S Korea gives US 'road map' for North talks
South Korea has given the United States a "road map" of ideas to help resolve the North Korean nuclear crisis after Pyongyang's weekend decision to soften its stance on talks about its suspected atomic ambitions.
In Washington, US President George W. Bush said on Sunday that prospects looked better for multilateral talks to end a standoff which began last October when the United States said the communist North had admitted to a covert nuclear programme.
"I think that people have got to know that we are serious about stopping the spread of weapons of mass destruction and that each situation requires a different response," Bush told reporters. "We are making good progress in North Korea."
South Korean media and analysts were cautiously optimistic, too, and the won currency rose against the dollar in response to the North's shift and a rising stock market index.
South Korean Foreign Minister Yoon Young-kwan met U.S. ambassador Thomas Hubbard in Seoul, and the two men discussed the prospects for "diplomatic talks" with Pyongyang, an official at the ministry's North American Affairs Department told Reuters.
Officials declined to give details of the "road map" on Monday and it was unclear whether Yoon had personally handed the proposals to Hubbard, but Yonhap news agency said ideas included a freeze in Pyongyang's nuclear programme and energy aid for the North.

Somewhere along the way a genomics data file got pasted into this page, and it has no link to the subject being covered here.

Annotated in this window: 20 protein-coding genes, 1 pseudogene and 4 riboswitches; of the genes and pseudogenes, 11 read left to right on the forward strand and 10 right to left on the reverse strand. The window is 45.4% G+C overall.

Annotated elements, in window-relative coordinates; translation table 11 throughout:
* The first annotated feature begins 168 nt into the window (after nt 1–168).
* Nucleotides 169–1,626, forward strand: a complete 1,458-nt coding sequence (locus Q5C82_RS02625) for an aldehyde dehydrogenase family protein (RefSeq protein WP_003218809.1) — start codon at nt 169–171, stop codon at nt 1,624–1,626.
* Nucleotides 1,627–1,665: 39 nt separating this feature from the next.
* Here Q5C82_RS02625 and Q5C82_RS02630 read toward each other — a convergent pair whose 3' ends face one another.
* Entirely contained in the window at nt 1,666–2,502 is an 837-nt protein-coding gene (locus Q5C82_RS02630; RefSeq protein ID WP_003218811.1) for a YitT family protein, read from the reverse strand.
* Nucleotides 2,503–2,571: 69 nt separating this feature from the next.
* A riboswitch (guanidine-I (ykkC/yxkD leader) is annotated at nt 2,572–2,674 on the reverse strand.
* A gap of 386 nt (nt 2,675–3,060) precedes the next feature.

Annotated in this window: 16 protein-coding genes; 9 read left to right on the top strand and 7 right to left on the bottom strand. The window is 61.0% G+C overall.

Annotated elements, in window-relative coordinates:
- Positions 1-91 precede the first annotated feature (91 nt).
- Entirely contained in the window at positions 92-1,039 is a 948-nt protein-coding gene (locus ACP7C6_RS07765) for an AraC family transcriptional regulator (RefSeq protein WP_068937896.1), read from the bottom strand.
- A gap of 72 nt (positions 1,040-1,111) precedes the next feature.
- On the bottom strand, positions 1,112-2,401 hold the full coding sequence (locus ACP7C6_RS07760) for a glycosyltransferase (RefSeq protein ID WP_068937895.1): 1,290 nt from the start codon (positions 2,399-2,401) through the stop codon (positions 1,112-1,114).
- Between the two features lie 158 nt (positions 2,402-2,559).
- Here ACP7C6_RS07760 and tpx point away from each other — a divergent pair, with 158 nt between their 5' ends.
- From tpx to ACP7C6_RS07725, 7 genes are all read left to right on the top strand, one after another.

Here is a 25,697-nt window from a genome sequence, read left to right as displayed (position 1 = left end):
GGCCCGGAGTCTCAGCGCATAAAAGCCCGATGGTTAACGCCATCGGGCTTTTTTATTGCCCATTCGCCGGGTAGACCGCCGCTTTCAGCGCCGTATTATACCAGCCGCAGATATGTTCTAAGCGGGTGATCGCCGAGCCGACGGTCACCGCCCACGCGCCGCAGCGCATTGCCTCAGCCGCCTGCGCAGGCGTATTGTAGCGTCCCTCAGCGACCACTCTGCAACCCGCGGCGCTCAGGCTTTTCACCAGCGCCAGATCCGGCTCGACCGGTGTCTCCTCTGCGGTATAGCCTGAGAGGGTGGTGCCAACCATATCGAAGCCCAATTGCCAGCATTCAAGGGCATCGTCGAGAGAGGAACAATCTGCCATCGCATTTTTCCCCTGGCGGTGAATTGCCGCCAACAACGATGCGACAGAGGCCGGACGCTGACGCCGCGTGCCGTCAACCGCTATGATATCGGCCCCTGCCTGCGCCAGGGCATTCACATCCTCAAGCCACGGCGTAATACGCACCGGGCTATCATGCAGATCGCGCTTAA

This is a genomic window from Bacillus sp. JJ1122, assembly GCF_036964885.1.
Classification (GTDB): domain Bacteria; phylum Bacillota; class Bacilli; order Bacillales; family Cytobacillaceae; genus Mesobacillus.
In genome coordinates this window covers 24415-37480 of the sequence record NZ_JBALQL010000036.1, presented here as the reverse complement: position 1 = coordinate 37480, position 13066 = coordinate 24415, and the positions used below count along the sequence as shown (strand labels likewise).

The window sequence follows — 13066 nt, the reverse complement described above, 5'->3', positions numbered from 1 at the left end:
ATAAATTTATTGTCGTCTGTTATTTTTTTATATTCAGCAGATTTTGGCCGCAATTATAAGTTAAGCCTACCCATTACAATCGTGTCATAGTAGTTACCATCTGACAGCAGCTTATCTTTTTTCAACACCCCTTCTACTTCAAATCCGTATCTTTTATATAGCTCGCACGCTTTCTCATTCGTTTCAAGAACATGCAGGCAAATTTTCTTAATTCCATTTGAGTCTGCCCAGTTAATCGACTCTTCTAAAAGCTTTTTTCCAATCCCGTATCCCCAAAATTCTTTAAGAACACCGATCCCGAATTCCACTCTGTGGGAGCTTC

National Security Adviser Ra Jong-yil told reporters at the presidential Blue House the U.S.-led Iraq war had been a key factor in prompting North Korea's shift.
"It seems that North Korea is becoming a bit more flexible, including in the way it communicates," Yonhap quoted Ra as saying. "It appears that the war in Iraq set an important precedent in determining the geopolitical landscape."
Ra is President Roh Moo-hyun's top security adviser. Bush and Roh are to meet next month in Washington for talks.North Korea has denied admitting it has a nuclear programme, and has been insisting on bilateral talks with Washington.
But, in a significant shift, it said on Saturday it would consider any form of dialogue if Washington made a "bold switchover" in its policy toward the North.The North did not specify what would constitute a "bold switchover" but the poor, energy-starved state has demanded aid and security guarantees in the past.